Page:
Intimidated—presumably—by the concept of exposing the as-yet unvaccinated to the horrors of the worst medical epidemic to strike international sports since Bob Costas’ uber-gnarly pink eye, the organizers of the Tokyo Olympics (still, in defiance of the powerful forces of Big Calendar, being referred to as the “2020 Summer Games”) have announced that they will not allow international spectators to attend the event. The decision, announced this morning ahead of the July 23 kick-off of the Games, is expected to cost literally billions of dollars in international travel and tourism revenue, plus refunds for the 600,000 tickets already sold to out-of-country attendees.
The Olympics—predicated, as they are, on jamming thousands of people into close quarters so they can yell at each other while watching other people breathe extremely hard—have always been, let’s say, dicey as a prospect for COVID-era entertainment. The slow rollout of vaccinations in Japan hasn’t helped those prospects, and Deadline notes that a poll recently conducted in Japan was largely against holding the games this year. (It’s hard to blame them; if we lived on an already densely populated island, the idea of inviting untold hordes of bodies, and all those bodies’ microscopic, murderous passengers, to come hang out and spit on stuff would probably be pretty daunting, too.)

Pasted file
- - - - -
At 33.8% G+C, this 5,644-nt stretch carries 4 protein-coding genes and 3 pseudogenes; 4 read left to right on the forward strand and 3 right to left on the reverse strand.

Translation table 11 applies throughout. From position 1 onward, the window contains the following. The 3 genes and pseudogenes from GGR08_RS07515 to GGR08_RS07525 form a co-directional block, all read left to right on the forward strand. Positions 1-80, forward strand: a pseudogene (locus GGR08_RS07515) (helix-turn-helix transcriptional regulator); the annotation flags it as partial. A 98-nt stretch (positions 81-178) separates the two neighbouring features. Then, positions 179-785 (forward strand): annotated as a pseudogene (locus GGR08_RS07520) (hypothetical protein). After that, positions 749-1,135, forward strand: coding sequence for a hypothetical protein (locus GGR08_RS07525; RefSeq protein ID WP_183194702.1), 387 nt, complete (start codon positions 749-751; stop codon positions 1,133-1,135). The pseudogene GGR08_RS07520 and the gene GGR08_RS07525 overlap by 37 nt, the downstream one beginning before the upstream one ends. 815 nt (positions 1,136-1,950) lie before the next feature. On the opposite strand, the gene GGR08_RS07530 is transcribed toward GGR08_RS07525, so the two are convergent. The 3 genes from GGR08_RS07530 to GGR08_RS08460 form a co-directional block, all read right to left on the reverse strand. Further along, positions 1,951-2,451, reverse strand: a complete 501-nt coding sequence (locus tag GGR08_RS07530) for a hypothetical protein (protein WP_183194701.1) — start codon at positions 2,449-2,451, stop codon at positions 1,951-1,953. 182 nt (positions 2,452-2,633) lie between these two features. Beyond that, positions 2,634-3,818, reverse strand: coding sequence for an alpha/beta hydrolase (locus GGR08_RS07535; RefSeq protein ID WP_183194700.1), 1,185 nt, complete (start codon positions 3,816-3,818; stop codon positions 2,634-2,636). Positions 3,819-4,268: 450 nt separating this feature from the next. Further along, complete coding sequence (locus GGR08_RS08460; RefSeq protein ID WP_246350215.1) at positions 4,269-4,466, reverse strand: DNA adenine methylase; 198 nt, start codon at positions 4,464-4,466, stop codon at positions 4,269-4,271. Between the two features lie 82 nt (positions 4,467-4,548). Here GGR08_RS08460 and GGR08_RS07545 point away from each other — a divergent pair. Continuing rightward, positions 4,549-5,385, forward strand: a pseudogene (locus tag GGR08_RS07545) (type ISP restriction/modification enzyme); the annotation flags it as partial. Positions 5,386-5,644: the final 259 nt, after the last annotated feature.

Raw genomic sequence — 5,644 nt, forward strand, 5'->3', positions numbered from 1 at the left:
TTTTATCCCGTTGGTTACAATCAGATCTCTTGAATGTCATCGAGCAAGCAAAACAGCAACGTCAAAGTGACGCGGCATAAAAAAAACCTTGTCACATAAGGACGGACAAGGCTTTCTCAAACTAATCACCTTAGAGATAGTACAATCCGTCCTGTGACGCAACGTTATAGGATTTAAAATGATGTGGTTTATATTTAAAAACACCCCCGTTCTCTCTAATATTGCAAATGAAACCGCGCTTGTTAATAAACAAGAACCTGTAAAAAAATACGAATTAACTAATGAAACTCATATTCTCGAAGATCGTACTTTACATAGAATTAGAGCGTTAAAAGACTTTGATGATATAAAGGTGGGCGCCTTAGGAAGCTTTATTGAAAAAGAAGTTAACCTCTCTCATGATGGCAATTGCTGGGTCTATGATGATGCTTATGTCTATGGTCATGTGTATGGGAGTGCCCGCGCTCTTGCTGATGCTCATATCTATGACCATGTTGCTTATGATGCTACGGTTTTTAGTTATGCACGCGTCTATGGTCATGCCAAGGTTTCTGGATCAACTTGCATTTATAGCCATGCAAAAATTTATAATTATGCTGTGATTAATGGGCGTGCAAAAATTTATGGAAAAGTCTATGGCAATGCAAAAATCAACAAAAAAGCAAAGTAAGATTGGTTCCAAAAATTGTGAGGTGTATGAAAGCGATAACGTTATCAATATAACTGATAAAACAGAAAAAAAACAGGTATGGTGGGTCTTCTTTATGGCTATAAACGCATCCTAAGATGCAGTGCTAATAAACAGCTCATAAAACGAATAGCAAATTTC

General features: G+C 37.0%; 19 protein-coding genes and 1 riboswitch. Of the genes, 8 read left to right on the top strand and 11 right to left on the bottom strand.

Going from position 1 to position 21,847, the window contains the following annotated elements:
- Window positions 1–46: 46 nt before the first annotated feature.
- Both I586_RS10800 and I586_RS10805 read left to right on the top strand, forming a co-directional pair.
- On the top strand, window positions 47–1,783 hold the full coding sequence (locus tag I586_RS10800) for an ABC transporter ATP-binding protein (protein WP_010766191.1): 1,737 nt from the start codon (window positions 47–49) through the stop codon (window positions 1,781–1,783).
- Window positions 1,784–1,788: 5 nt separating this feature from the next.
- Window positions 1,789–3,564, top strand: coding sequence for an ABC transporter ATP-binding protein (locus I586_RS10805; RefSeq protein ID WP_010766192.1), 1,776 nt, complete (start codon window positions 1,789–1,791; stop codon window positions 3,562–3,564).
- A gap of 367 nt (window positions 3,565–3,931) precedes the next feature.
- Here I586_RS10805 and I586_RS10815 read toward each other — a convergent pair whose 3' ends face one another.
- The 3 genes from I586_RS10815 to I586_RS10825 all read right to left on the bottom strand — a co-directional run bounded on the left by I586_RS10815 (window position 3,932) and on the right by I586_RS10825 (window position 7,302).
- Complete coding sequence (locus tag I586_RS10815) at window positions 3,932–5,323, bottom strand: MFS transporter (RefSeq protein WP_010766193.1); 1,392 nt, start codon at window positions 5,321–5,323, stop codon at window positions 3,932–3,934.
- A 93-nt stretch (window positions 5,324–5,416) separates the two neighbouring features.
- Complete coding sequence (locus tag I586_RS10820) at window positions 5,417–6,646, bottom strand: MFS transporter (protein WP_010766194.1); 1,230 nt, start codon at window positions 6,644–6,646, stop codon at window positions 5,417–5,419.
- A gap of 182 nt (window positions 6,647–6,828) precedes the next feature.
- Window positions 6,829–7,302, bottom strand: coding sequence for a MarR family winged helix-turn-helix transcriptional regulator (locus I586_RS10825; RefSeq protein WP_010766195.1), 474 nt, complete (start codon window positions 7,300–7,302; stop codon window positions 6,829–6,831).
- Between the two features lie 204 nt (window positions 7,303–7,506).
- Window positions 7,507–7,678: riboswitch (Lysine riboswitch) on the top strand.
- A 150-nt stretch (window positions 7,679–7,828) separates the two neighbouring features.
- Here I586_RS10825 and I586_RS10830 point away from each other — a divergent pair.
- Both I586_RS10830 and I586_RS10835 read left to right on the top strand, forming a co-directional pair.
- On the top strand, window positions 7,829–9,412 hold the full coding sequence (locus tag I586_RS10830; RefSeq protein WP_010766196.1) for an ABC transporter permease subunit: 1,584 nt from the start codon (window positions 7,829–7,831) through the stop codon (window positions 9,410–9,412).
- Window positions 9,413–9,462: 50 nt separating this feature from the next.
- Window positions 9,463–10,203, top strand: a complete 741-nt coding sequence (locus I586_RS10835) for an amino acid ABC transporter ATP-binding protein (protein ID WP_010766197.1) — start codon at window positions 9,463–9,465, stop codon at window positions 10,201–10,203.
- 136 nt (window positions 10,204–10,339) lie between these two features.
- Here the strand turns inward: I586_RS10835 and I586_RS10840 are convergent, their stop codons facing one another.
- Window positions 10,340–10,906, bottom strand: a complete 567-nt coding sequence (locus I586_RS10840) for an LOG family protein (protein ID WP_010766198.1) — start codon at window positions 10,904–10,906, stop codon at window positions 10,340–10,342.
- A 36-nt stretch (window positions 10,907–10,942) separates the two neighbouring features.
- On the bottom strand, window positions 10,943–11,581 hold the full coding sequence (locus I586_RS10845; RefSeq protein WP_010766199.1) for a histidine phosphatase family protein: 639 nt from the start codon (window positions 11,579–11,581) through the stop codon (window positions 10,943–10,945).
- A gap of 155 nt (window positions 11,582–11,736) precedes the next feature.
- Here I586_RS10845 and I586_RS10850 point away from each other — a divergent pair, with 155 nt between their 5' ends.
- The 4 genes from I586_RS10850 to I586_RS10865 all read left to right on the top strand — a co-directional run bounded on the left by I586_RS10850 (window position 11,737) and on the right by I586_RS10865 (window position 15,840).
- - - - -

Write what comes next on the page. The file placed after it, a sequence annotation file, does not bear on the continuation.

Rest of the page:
The decision to bar international travelers was made in conjunction between the organizers of the Games, the International Olympic Committee, and the International Paralympic Committee, as well as with local government and the Japanese government as a whole. (The Paralympic Games start in August, and will face similar restrictions.)